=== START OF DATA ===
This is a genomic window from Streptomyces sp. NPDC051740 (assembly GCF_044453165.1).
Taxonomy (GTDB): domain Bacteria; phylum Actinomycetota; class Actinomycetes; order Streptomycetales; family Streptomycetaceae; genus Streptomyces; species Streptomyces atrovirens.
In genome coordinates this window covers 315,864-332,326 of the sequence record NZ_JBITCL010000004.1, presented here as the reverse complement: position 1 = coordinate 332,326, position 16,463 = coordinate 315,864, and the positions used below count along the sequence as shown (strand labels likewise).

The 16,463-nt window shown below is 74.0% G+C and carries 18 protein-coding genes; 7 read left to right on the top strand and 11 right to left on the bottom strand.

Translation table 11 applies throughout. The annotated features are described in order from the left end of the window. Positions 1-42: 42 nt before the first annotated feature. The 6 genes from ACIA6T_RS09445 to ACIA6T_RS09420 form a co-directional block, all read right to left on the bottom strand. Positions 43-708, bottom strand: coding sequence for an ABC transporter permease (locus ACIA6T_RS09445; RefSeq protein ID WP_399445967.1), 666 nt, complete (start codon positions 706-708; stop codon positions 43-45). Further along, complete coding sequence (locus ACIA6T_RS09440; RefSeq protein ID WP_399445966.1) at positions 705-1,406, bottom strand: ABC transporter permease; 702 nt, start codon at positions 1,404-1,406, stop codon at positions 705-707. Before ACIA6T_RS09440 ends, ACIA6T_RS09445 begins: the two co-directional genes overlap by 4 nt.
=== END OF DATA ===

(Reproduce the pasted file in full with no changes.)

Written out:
This is a genomic window from Streptomyces sp. NPDC051740 (assembly GCF_044453165.1).
Taxonomy (GTDB): domain Bacteria; phylum Actinomycetota; class Actinomycetes; order Streptomycetales; family Streptomycetaceae; genus Streptomyces; species Streptomyces atrovirens.
In genome coordinates this window covers 315,864-332,326 of the sequence record NZ_JBITCL010000004.1, presented here as the reverse complement: position 1 = coordinate 332,326, position 16,463 = coordinate 315,864, and the positions used below count along the sequence as shown (strand labels likewise).

The 16,463-nt window shown below is 74.0% G+C and carries 18 protein-coding genes; 7 read left to right on the top strand and 11 right to left on the bottom strand.

Translation table 11 applies throughout. The annotated features are described in order from the left end of the window. Positions 1-42: 42 nt before the first annotated feature. The 6 genes from ACIA6T_RS09445 to ACIA6T_RS09420 form a co-directional block, all read right to left on the bottom strand. Positions 43-708, bottom strand: coding sequence for an ABC transporter permease (locus ACIA6T_RS09445; RefSeq protein ID WP_399445967.1), 666 nt, complete (start codon positions 706-708; stop codon positions 43-45). Further along, complete coding sequence (locus ACIA6T_RS09440; RefSeq protein ID WP_399445966.1) at positions 705-1,406, bottom strand: ABC transporter permease; 702 nt, start codon at positions 1,404-1,406, stop codon at positions 705-707. Before ACIA6T_RS09440 ends, ACIA6T_RS09445 begins: the two co-directional genes overlap by 4 nt.